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his motives are imperfect, or altogether unsound: any thing is better than to continue hardened in sin. But we must be exceedingly careful not to stop here; not to rest contented with a partial amendment of the exterior conduct, while the heart is not wholly given up to God in humility, sincerity, and perfect willingness to keep all his commandments. And, mark well again! such a state of the heart is never to be obtained except by a believing application to the Redeemer, in humble prayer, for his grace to overcome sin, and subdue every thought into a voluntary captivity to the obedience of Christ.

Once more; mark well my advice and exhortation on this all-important point: I will leave it with you, expressed in the concisest terms I can imagine or devise. Believe on the Lord Jesus Christ for every blessing, for every comfort, for every hope and expectation, present and future, in this world and in the next. Apply to him for these things in prayer, steadily and uniformly. Receive him in all his offices. To receive him; to believe in him; to apply to him; to have faith in him; are expressions which all mean the same thing,

and are as essentially different from a mere faith of speculation, a mere belief in the history of the life, death, and resurrection of Christ, as light is from darkness.

Now, if you follow this advice, you must expect to be misrepresented, perhaps derided and insulted as an enthusiast who makes a mere faith of speculation every thing, and who maintains that the wickedest man in the world, if he have but faith, though he continue in his sins, will infallibly go to heaven. This cross and misrepresentation you are to bear patiently; and, by letting "your light shine before men, that they may see your good works," you are to confute their false statements, soften the harsh and erroneous judgments they have formed of you, and lead them, if it should so please God, to a happy change of their own views, tempers, and practice. Always remember that you yourselves were once in the same state of blindness and darkness.

Brethren, there is no essential reformation of conduct, no conquest to be made of sin, but through the help of Christ. Go to him as a poor sinner, in penitence and faith, "and be will in

no wise cast you out." Neither is there any perseverance in good conduct, but through precisely the same means.

May Almighty God, of his great mercy, be pleased not only to give us a right judgment in all things, but also to incline our hearts, that we may continue in firm faith, and steady obedience to his holy commandments, even unto our life's end.



LUKE xvi. 31.

And he said unto them, If they hear not Moses and the Prophets, neither will they be persuaded though one rose from the dead.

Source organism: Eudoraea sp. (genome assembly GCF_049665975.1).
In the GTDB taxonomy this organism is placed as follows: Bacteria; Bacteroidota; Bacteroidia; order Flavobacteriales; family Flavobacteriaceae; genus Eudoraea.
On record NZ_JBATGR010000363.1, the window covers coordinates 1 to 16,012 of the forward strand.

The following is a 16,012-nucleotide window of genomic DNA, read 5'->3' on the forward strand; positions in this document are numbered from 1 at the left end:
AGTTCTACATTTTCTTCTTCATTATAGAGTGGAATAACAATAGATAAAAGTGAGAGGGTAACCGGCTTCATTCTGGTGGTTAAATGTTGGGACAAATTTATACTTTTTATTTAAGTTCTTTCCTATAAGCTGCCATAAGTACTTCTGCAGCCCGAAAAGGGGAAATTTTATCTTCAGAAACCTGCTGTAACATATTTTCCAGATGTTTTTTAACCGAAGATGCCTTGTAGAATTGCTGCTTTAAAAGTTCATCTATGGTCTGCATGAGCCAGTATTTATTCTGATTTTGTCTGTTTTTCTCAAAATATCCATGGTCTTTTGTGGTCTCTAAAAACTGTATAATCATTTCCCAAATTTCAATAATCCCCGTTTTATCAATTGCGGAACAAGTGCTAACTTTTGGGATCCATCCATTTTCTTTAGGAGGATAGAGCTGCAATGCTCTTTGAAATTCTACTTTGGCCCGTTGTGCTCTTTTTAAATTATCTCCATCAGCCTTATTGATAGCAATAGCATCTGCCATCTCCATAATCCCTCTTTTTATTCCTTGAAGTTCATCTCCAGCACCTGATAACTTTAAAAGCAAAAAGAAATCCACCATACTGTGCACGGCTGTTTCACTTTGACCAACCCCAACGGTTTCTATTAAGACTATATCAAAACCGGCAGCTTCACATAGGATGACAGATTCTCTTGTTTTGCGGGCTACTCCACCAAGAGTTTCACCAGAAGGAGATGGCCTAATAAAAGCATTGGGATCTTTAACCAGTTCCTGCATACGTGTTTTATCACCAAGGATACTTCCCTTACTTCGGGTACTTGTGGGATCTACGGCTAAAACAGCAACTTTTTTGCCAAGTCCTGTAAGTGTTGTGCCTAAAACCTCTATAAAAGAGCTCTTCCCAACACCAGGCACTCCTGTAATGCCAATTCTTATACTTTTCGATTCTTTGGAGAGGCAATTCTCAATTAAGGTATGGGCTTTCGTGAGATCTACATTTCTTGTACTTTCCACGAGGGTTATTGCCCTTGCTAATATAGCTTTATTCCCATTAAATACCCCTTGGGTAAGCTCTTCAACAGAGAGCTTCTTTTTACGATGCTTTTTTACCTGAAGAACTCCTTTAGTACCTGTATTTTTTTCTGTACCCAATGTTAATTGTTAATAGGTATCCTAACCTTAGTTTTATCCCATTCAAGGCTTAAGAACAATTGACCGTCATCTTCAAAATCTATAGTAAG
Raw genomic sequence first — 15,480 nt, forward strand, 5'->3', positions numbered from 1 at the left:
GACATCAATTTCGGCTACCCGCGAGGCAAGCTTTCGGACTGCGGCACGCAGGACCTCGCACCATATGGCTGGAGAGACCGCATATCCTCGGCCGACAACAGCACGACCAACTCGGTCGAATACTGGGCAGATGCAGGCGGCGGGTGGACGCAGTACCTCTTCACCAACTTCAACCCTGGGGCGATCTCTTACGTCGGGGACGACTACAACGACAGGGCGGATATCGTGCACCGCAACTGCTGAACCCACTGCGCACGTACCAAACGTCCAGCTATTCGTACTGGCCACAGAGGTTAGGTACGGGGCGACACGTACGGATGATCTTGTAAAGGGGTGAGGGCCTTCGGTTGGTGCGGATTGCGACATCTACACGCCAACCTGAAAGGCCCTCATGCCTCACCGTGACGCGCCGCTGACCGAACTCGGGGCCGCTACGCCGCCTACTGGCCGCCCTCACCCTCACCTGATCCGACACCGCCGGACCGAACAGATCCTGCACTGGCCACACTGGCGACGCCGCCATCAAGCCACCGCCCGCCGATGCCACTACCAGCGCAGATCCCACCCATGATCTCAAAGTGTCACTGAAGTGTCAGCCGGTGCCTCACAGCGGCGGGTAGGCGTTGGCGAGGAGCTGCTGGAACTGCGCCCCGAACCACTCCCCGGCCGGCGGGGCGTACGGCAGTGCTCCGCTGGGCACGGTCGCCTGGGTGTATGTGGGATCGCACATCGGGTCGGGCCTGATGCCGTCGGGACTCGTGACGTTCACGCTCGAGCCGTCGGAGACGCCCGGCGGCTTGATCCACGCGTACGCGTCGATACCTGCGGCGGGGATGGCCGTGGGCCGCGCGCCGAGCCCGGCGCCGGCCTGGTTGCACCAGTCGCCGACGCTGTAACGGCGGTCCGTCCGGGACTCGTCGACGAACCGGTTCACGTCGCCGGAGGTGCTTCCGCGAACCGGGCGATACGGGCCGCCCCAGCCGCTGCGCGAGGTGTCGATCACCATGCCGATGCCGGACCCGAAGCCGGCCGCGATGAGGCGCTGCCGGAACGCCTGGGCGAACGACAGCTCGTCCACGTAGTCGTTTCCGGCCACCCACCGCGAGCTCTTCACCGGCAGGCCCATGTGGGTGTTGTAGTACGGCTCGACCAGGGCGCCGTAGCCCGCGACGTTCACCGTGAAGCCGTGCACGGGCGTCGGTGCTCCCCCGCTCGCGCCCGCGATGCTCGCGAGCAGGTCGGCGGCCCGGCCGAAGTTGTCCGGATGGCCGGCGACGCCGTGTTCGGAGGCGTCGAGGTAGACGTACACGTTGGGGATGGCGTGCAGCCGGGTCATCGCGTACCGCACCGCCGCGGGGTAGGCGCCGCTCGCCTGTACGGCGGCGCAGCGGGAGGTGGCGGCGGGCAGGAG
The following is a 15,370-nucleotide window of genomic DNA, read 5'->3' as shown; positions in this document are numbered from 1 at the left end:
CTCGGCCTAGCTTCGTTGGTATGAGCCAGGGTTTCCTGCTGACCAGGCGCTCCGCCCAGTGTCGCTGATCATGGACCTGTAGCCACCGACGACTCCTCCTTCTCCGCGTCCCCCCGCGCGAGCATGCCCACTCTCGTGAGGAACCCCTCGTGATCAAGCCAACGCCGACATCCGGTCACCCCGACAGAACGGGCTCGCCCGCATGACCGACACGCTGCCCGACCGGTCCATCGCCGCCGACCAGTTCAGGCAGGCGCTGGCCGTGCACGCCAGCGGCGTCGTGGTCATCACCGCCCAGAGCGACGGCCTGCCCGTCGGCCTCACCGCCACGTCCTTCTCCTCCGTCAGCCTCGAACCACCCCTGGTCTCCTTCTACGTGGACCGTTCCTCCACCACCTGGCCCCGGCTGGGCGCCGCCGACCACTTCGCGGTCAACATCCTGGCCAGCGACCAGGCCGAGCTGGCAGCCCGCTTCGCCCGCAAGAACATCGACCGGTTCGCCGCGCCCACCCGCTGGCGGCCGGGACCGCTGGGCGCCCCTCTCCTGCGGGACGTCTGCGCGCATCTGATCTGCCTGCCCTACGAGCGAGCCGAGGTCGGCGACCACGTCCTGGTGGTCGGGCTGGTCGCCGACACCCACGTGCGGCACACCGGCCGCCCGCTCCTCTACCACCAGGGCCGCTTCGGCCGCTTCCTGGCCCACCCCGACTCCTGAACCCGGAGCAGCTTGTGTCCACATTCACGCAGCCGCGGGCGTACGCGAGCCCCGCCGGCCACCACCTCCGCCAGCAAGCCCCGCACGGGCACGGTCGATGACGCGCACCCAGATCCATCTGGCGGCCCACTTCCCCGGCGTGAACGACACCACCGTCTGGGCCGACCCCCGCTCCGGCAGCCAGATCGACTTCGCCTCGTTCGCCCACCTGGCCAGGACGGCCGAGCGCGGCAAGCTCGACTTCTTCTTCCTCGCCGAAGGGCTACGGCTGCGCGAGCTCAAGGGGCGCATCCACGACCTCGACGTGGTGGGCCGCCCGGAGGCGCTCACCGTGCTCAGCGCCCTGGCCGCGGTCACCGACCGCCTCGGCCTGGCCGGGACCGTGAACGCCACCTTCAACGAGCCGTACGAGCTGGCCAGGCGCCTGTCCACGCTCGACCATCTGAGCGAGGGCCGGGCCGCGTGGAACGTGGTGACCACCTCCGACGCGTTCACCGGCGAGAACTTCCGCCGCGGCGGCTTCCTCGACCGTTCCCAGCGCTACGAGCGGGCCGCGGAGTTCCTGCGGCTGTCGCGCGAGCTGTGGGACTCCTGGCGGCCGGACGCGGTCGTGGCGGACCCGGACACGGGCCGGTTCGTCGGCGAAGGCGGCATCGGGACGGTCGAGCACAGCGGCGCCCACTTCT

THIS is so remarkable a passage of Scripture, that I scarcely remember any eminent divine who has published sermons and not made this the text of some one of them. And with great reason: for as the design of all Scripture is to bring the fallen offspring of Adam to a right knowledge of God, to awaken them from a state of carnal indulgence or slothful indifference, and to encourage them to seek salvation in the Gospel way; so the text which I have just read to you is a portion of Scripture admirably calculated to promote these great purposes.

This declaration of our Lord, "If they hear

not Moses and the Prophets, neither will they be persuaded though one rose from the dead," must be taken strictly. When men use expressions of this nature with regard to each other, we are well aware that they are often to be received with considerable restriction. For example: when affectionate parents are grieved on account of the disobedience of their children and their neglect of repeated admonitions, they will frequently exclaim, with impatience, that "It is in vain to say or to do more than has been done: it is all to no purpose: such and such advice has been rejected; such and such steps have been taken without effect: there is nothing further to propose or to hope." This language of grief and disappointment, we know very well, by no means excludes all future trials, or future expectation of amendment neither are the persons who use it to be understood as abandoning all hope, or giving themselves up to despair. But the solemn declarations of our Lord are not to be placed on a level with our hasty and inconsiderate effusions. When the Divine Saviour asserts, with an emphatical repetition, that " they had Moses and the Prophets, and ought to hear them; and that if

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